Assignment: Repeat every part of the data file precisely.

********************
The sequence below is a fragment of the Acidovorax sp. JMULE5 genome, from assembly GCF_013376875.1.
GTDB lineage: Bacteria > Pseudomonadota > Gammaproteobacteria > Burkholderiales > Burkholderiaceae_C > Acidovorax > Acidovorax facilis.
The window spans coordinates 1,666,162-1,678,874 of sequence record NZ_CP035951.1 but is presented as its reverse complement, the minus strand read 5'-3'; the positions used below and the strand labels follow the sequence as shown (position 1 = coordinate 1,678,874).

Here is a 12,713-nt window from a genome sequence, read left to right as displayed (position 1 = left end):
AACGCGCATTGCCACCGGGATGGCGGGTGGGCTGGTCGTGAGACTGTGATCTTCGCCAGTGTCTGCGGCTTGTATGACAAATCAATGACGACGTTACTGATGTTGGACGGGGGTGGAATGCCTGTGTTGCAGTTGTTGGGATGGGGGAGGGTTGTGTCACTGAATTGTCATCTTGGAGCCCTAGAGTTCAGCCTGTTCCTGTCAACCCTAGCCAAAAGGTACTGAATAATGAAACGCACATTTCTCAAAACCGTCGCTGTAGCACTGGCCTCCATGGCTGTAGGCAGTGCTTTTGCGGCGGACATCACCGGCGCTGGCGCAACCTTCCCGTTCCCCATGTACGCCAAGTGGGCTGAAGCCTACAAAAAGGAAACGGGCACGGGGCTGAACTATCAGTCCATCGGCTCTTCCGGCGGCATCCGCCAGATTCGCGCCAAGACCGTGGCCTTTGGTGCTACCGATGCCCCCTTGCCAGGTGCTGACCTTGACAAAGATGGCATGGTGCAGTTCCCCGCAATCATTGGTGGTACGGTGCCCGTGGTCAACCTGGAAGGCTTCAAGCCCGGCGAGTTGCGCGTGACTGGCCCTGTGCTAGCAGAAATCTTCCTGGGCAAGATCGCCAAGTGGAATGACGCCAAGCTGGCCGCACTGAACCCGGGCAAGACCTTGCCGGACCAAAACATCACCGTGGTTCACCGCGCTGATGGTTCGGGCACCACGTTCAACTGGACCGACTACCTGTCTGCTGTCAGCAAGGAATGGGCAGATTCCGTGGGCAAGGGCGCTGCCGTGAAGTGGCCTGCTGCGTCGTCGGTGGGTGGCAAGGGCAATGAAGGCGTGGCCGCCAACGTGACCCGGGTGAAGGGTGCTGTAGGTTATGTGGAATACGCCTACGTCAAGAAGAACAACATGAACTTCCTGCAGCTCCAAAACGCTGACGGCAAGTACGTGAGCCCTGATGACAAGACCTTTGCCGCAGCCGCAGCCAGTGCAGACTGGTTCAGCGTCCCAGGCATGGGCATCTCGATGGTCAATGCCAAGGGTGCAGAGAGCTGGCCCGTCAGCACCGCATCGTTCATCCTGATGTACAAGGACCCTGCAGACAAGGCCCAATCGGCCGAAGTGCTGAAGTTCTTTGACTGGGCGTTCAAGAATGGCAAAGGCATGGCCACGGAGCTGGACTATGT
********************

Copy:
The sequence below is a fragment of the Acidovorax sp. JMULE5 genome, from assembly GCF_013376875.1.
GTDB lineage: Bacteria > Pseudomonadota > Gammaproteobacteria > Burkholderiales > Burkholderiaceae_C > Acidovorax > Acidovorax facilis.
The window spans coordinates 1,666,162-1,678,874 of sequence record NZ_CP035951.1 but is presented as its reverse complement, the minus strand read 5'-3'; the positions used below and the strand labels follow the sequence as shown (position 1 = coordinate 1,678,874).

Here is a 12,713-nt window from a genome sequence, read left to right as displayed (position 1 = left end):
AACGCGCATTGCCACCGGGATGGCGGGTGGGCTGGTCGTGAGACTGTGATCTTCGCCAGTGTCTGCGGCTTGTATGACAAATCAATGACGACGTTACTGATGTTGGACGGGGGTGGAATGCCTGTGTTGCAGTTGTTGGGATGGGGGAGGGTTGTGTCACTGAATTGTCATCTTGGAGCCCTAGAGTTCAGCCTGTTCCTGTCAACCCTAGCCAAAAGGTACTGAATAATGAAACGCACATTTCTCAAAACCGTCGCTGTAGCACTGGCCTCCATGGCTGTAGGCAGTGCTTTTGCGGCGGACATCACCGGCGCTGGCGCAACCTTCCCGTTCCCCATGTACGCCAAGTGGGCTGAAGCCTACAAAAAGGAAACGGGCACGGGGCTGAACTATCAGTCCATCGGCTCTTCCGGCGGCATCCGCCAGATTCGCGCCAAGACCGTGGCCTTTGGTGCTACCGATGCCCCCTTGCCAGGTGCTGACCTTGACAAAGATGGCATGGTGCAGTTCCCCGCAATCATTGGTGGTACGGTGCCCGTGGTCAACCTGGAAGGCTTCAAGCCCGGCGAGTTGCGCGTGACTGGCCCTGTGCTAGCAGAAATCTTCCTGGGCAAGATCGCCAAGTGGAATGACGCCAAGCTGGCCGCACTGAACCCGGGCAAGACCTTGCCGGACCAAAACATCACCGTGGTTCACCGCGCTGATGGTTCGGGCACCACGTTCAACTGGACCGACTACCTGTCTGCTGTCAGCAAGGAATGGGCAGATTCCGTGGGCAAGGGCGCTGCCGTGAAGTGGCCTGCTGCGTCGTCGGTGGGTGGCAAGGGCAATGAAGGCGTGGCCGCCAACGTGACCCGGGTGAAGGGTGCTGTAGGTTATGTGGAATACGCCTACGTCAAGAAGAACAACATGAACTTCCTGCAGCTCCAAAACGCTGACGGCAAGTACGTGAGCCCTGATGACAAGACCTTTGCCGCAGCCGCAGCCAGTGCAGACTGGTTCAGCGTCCCAGGCATGGGCATCTCGATGGTCAATGCCAAGGGTGCAGAGAGCTGGCCCGTCAGCACCGCATCGTTCATCCTGATGTACAAGGACCCTGCAGACAAGGCCCAATCGGCCGAAGTGCTGAAGTTCTTTGACTGGGCGTTCAAGAATGGCAAAGGCATGGCCACGGAGCTGGACTATGT